Minnesota Trappers Association
Minnesota Outdoor Heritage Alliance (MOHA)
Spring 2019 Report
Well, it’s been a very active legislative session so far. About what we were expecting however. There’s three bills that we are concerned about. Please, please, contact your legislators on these bills. They watch for constituent’s emails. Emails make a difference. It’s something that’s easy to do and can really make a difference in the future of trapping. When you send your emails, put in the subject box “concerned constituent” followed by the bill numbers. It get’s their attention.
The first bill we are concerned about is SF842 and the companion bill is HF880. For those unfamiliar, bills beginning with SF stand for Senate file, HF stands for House file. So you contact your Senators on bills beginning with SF, contact your State Representatives for HF bills. Bills SF842 and HF880 would require written permission to set traps on private land. This could be really damaging to us. For one thing, getting landowners to put their names on paper can be difficult because many landowners fear there’s greater chance of liability if an accident would occur on their property. It’s a preception many landowners have. They’re happy to give oral permission, but hesitant to put it in writing. It’s also highly likely some of the larger companies that own land, like railroad and paper companies, simply wont give permission in writing. Also, we would need written permission even to trap water if you are staking a trap into the bottom inside private property lines. There’s one pond I’ve trapped where I would need fourteen different written permission slips just to trap muskrats. Another one I would need twelve. There’s hundreds, maybe thousands of ponds and small lakes in Minnesota that have multiple property lines crossing them. You would need to know exactly where those lines are, especially if you can’t get permission from all landowners. I’ve talked to a couple enforcement officers and they both said it would be a nightmare to enforce.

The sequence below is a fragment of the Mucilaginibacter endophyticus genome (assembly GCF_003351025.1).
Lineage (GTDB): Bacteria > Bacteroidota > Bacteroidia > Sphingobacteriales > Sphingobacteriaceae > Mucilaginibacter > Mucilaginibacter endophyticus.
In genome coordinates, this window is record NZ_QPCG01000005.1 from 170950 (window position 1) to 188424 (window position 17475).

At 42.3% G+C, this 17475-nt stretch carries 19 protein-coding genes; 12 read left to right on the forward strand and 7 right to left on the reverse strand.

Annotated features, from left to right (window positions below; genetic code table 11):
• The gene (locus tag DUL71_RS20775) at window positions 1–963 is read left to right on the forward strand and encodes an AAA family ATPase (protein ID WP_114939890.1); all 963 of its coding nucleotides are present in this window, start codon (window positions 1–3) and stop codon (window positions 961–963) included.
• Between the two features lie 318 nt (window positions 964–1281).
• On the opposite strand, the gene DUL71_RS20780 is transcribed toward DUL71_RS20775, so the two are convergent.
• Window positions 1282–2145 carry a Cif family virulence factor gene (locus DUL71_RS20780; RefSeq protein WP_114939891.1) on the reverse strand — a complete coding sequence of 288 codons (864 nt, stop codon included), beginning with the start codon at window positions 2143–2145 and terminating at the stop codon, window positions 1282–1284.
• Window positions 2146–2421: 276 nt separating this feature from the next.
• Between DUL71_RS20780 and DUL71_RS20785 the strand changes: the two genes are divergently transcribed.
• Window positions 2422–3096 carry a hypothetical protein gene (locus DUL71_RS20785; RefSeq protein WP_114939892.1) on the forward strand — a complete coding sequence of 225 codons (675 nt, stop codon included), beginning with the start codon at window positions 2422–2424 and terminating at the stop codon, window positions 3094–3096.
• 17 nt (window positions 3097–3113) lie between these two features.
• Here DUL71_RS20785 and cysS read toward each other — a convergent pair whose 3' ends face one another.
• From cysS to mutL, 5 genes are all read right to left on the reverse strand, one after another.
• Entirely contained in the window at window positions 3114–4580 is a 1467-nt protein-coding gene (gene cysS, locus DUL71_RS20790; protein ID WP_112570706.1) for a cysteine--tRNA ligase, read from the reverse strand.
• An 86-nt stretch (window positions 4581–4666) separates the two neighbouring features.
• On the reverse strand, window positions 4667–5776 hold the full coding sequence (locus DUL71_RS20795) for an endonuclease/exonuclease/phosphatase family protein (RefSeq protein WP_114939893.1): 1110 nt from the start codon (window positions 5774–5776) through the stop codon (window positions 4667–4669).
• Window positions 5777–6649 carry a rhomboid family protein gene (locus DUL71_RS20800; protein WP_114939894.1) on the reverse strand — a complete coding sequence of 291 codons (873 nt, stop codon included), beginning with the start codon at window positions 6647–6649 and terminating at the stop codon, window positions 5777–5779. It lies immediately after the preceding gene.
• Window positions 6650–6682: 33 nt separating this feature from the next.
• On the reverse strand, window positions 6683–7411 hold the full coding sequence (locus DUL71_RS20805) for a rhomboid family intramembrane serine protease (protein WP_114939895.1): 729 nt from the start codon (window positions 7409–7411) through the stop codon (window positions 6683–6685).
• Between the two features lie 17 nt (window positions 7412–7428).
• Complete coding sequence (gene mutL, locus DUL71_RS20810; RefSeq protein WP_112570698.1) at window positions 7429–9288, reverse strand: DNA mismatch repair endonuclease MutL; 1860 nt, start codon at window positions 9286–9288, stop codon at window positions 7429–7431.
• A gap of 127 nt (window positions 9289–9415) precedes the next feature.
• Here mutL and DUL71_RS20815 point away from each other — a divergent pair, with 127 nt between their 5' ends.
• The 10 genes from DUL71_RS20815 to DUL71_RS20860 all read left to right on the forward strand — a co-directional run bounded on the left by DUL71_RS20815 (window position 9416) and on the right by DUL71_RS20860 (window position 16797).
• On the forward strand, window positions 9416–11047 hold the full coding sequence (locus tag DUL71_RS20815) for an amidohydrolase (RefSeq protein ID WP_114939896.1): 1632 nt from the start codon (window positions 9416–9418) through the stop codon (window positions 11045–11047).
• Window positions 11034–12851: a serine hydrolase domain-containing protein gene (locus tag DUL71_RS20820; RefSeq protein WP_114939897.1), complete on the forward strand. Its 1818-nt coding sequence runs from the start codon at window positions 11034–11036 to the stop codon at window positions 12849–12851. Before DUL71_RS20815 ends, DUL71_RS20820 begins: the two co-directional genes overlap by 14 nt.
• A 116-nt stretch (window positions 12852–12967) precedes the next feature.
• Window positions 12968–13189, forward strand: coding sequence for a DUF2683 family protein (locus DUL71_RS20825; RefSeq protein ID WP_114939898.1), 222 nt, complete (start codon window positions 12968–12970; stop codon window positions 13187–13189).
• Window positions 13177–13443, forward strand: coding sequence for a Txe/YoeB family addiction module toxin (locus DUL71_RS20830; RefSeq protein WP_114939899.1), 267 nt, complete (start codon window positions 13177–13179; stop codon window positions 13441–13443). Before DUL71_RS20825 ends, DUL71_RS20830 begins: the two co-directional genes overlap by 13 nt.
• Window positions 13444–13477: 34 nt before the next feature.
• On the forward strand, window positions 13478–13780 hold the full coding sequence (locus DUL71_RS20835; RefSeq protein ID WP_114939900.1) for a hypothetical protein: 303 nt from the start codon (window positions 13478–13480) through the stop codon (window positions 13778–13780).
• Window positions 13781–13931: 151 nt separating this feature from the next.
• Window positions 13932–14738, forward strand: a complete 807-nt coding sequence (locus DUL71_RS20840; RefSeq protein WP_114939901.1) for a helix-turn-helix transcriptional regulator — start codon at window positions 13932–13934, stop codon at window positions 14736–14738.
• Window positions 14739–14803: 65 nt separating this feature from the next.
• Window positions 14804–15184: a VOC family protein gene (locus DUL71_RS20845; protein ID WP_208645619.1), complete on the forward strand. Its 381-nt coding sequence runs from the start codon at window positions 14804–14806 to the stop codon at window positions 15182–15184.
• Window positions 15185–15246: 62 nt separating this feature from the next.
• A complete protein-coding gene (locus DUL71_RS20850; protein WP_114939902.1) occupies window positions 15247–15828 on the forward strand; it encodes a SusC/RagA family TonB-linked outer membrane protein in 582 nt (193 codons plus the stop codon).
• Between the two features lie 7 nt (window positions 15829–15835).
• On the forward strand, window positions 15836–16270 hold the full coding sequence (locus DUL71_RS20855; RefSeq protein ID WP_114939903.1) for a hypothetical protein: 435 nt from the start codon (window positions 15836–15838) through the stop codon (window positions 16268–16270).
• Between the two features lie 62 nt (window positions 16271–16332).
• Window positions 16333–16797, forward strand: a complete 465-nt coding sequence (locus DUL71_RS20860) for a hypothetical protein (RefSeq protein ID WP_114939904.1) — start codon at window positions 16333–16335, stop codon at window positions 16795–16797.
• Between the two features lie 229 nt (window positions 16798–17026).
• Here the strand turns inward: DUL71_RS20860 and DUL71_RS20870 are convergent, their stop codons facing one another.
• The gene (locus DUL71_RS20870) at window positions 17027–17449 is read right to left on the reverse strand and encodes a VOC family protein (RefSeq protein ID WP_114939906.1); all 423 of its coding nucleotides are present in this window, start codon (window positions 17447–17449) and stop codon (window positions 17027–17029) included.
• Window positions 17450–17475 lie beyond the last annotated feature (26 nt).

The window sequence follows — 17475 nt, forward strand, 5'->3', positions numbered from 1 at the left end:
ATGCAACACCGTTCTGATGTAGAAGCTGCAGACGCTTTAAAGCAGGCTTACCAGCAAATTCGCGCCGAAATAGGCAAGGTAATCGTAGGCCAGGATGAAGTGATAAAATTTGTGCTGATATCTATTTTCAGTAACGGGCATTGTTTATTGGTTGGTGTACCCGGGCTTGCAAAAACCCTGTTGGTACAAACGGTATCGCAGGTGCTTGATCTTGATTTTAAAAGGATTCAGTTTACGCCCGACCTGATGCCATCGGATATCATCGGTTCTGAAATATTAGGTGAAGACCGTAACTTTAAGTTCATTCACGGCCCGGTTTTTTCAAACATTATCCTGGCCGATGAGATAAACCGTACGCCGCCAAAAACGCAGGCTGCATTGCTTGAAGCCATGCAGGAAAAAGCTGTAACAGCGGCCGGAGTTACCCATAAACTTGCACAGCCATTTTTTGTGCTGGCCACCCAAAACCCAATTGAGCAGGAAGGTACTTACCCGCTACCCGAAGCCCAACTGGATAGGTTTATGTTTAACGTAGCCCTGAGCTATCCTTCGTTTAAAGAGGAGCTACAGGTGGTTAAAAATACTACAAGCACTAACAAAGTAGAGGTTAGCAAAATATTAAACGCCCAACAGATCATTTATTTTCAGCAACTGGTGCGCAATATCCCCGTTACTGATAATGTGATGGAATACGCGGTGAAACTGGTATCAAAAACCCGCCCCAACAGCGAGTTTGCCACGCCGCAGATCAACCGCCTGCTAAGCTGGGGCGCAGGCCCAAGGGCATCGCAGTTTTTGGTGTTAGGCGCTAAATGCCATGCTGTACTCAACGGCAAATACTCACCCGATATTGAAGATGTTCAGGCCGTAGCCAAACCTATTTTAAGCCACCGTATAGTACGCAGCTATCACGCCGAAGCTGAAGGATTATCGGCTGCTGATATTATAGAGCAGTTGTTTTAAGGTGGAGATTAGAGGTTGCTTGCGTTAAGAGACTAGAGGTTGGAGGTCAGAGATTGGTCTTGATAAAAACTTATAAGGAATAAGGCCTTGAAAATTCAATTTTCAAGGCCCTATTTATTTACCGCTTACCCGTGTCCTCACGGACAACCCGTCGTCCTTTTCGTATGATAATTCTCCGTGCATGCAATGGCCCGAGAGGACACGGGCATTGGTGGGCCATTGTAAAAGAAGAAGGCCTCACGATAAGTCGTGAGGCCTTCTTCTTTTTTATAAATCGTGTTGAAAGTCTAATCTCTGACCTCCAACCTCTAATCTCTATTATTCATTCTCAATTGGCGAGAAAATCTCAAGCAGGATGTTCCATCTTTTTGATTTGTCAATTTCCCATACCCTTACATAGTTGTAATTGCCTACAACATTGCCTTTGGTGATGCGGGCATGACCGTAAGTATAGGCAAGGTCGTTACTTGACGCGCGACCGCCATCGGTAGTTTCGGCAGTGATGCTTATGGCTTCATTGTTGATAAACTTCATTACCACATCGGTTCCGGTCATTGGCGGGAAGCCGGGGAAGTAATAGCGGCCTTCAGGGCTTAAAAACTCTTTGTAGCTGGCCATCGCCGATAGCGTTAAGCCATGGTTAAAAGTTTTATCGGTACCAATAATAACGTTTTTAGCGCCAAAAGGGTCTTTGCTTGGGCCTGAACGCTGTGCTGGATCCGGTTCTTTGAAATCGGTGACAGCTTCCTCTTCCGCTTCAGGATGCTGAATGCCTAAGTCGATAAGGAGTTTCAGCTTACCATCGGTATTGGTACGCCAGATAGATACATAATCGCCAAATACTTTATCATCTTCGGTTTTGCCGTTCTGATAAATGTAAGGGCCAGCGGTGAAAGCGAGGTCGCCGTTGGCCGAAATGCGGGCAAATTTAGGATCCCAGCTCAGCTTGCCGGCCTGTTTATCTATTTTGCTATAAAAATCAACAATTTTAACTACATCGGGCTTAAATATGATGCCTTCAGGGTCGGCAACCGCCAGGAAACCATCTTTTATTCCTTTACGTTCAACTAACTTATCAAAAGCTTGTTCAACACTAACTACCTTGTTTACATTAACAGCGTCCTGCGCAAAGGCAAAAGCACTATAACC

Another bill is SF927 and HF1327. This bill would prohibit a season on Timber wolves, even if federally delisted off the endangered species list.
The next one is SF2359. There’s no companion bill in the House yet as of this writing, but it’s coming. In summary, this bill would require all beaver and otter traps be fully submerged. All dog catches be reported, even in footholds. Loss of trapping license for five years if you kill a dog in a trap or snare, this would even include if it happened on your own property. No kill snares, cable restraints only with no trees larger than 1/2” within reach, so basically no entanglement. Further restrictions on traps in cubbies and boxes. Restrictions on dog proof traps, no meat or fish as bait and pull type triggers only. As you can see, this bill would also be very damaging.
On a happier note, the Trappers day at the capital was a success. Thank you to all that made the trip down there and participated. I’d sure like to see more new faces next year however. It seems the same people are the ones year after year that are active in keeping trapping going. We had numerous legislators stop in. Even had a couple inner city democrats, which was surprising to me, that showed interest in our fur display as they walked by. One felt every fur, said they were beautiful, and said she was concerned by coyotes running down the streets of her neighborhood. It was a good opportunity to educate her on trapping.
Again, please contact your legislators. It’s very, very important that you do. If 2,000 MTA members contact their legislators, it would make a difference. Have your wives, husbands, and friends that owe you a favor do it too.
Be safe out there,